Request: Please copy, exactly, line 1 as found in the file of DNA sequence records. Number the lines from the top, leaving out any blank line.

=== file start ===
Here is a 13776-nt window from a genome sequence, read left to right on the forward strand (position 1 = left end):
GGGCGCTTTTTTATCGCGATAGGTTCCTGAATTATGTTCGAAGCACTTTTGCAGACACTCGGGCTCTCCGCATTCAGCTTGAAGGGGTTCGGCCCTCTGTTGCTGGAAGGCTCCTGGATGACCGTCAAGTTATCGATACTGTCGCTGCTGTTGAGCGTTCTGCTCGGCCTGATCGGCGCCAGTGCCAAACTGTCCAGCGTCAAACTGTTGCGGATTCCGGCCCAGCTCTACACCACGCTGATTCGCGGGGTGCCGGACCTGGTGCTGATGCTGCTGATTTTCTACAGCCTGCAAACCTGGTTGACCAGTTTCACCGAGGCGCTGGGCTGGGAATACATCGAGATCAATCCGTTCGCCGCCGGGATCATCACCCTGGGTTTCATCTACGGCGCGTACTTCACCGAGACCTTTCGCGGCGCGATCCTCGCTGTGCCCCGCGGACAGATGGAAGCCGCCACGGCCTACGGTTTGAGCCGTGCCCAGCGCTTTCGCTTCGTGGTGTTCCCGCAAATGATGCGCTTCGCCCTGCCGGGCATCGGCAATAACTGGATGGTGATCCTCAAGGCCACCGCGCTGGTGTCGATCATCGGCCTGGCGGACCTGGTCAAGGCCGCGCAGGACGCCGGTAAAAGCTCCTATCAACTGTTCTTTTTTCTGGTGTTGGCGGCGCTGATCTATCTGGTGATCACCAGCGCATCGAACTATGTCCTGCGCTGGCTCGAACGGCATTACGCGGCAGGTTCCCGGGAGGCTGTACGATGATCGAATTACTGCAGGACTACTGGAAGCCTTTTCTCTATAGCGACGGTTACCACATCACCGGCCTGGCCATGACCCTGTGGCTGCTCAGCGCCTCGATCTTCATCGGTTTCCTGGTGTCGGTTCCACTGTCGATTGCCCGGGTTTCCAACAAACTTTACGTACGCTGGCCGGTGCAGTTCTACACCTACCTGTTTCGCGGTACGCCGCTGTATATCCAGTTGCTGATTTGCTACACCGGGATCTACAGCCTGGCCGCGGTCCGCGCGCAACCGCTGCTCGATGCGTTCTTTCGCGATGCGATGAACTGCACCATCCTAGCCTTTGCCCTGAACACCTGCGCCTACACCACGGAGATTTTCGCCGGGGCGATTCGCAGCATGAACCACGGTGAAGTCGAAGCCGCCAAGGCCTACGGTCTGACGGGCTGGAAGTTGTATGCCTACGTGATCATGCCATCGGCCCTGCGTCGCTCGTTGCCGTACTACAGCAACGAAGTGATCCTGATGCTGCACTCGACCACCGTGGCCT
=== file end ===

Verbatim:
Here is a 13776-nt window from a genome sequence, read left to right on the forward strand (position 1 = left end):